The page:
Buchar top-10 at Ft. William DH 

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Test of Metal brings back staggered start

The organizers of the North Shore Credit Union Test of Metal are bringing back the self-seeding starts this year, giving riders an opportunity to place themselves in different start chutes depending on how long they expect it will take them to complete the race. The idea is to prevent bunching up on the singletrack and other issues that can happen in an 800-rider mass start.

"Last year worked really well," said race director Cliff Miller. "The guy coming in at five hours doesn't want to be lined up with the rider finishing in three hours."

The organizers have also announced a small change of course. Instead of finishing on Logger's Creek Trail, riders will take the new corridor trail and enter the finish area from the opposite direction this year.

Ten $100 cash prizes sponsored by local businesses will be on the course this year, and there will be prizes of $250 for the top men and women in the elite category, followed by $150 for second, $100 for third, $75 for fourth and $50 for fifth.

"If someone leads tape-to-tape, he or she could take home at least $1,250," said Miller. "That's not bad for a Saturday afternoon ride."

Organizers believe another course record is possible this year with good weather, as improvements continue to be made to trails along the Test of Metal route.

For more information on the race and the Test of Metal events taking place through the weekend visit www.testofmetal.com.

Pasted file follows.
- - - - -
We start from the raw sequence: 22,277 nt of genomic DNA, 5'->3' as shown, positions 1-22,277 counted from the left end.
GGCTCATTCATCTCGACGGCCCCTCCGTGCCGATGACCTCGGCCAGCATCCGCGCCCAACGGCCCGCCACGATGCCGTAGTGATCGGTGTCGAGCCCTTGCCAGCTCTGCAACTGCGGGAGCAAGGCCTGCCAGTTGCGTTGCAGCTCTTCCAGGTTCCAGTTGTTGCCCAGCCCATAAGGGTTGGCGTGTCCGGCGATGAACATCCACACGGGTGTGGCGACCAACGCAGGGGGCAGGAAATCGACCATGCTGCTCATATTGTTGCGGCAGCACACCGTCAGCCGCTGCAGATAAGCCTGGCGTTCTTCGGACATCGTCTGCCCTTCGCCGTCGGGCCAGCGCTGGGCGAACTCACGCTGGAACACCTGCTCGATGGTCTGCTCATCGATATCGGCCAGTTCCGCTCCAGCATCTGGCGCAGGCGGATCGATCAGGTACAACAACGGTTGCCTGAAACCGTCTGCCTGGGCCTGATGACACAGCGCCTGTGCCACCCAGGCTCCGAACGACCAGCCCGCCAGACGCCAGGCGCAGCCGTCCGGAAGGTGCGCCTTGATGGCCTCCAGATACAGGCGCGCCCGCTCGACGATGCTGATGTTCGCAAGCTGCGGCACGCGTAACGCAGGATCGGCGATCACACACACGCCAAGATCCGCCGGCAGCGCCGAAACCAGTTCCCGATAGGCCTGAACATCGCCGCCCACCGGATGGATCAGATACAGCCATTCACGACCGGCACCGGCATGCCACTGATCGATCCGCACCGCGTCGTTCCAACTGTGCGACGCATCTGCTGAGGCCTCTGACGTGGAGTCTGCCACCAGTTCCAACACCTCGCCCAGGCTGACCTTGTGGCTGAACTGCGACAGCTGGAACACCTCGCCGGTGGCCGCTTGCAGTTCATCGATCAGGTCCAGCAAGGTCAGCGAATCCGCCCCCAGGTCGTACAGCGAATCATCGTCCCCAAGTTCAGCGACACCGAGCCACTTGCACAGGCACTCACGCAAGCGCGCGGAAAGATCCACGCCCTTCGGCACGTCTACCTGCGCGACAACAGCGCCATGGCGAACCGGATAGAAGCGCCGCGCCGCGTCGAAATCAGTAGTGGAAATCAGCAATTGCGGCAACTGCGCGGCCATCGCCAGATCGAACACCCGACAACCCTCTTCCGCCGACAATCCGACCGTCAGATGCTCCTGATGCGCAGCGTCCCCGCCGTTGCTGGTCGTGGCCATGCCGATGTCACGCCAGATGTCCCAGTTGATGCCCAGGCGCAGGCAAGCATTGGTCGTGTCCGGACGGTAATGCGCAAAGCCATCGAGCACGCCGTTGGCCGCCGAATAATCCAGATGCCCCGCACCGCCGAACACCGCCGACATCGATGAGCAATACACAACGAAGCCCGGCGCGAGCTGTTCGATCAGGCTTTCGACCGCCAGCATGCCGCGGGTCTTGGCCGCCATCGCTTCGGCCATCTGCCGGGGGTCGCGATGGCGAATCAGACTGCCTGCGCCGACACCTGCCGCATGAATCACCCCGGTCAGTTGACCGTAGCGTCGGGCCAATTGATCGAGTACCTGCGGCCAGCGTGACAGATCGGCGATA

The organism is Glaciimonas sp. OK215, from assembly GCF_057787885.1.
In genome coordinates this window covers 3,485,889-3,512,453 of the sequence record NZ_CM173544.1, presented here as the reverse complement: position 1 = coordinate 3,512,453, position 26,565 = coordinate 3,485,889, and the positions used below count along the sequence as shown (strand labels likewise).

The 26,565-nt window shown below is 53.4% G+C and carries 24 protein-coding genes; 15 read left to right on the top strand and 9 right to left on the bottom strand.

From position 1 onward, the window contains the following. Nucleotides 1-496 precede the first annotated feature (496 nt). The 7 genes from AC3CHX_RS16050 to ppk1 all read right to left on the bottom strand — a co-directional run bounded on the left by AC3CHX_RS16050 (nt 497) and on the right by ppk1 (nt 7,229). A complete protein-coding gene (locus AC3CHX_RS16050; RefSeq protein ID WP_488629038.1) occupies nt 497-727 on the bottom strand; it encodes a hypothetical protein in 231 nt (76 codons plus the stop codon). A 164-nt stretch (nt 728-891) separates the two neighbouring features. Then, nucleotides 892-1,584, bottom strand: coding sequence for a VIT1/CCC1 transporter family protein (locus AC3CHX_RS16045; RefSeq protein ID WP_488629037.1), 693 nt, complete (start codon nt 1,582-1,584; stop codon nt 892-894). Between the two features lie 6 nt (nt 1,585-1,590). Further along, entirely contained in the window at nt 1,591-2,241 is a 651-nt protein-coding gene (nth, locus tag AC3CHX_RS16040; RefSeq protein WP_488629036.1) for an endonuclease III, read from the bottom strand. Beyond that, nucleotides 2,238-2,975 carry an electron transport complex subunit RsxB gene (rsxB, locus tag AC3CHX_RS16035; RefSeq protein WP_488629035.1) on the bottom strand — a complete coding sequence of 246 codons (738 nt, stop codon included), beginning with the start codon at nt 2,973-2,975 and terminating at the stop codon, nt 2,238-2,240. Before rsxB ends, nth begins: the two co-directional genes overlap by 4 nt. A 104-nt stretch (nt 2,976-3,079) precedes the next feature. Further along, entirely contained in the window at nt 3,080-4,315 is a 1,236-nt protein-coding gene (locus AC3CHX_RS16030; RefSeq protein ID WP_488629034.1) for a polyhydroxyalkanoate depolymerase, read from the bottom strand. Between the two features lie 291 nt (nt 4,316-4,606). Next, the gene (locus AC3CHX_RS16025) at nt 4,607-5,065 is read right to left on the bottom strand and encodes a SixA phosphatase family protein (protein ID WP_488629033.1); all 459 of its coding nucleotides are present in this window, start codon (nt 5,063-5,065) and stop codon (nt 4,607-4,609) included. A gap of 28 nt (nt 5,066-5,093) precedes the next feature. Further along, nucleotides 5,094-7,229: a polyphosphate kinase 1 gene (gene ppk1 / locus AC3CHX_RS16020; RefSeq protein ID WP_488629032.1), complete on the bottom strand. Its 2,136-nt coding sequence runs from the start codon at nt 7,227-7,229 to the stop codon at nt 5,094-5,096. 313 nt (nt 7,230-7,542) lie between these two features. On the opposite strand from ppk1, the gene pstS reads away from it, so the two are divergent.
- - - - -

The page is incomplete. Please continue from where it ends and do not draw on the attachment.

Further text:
Squamish Rocks 2010 celebrates the Games

Promising an important announcement for the community, the District of Squamish and Vancouver Organizing Committee for the 2010 Games (VANOC) are hosting a celebration of Squamish athletes and volunteers, as well as recreation and culture, this Sunday, June 14.

"Squamish is well-positioned to benefit from the Games next year and the event this weekend will give us a glimpse into what is possible for our community out of our participation in the opportunities associated with the Games," said Mayor Greg Gardner.

The Games have been controversial in Squamish, which has seen potential legacies come and go with changes of plans. Currently the town houses a volunteer centre, drives programming at Whistler Olympic Park through the Callaghan Local Organizing Committee, and may house hundreds, if not thousands, of Olympic workers and volunteers on a cruise ship. Other initiatives are underway to develop a ski jump progression in the town, and to encourage visitors to stop and explore the town on the way to events in Whistler.

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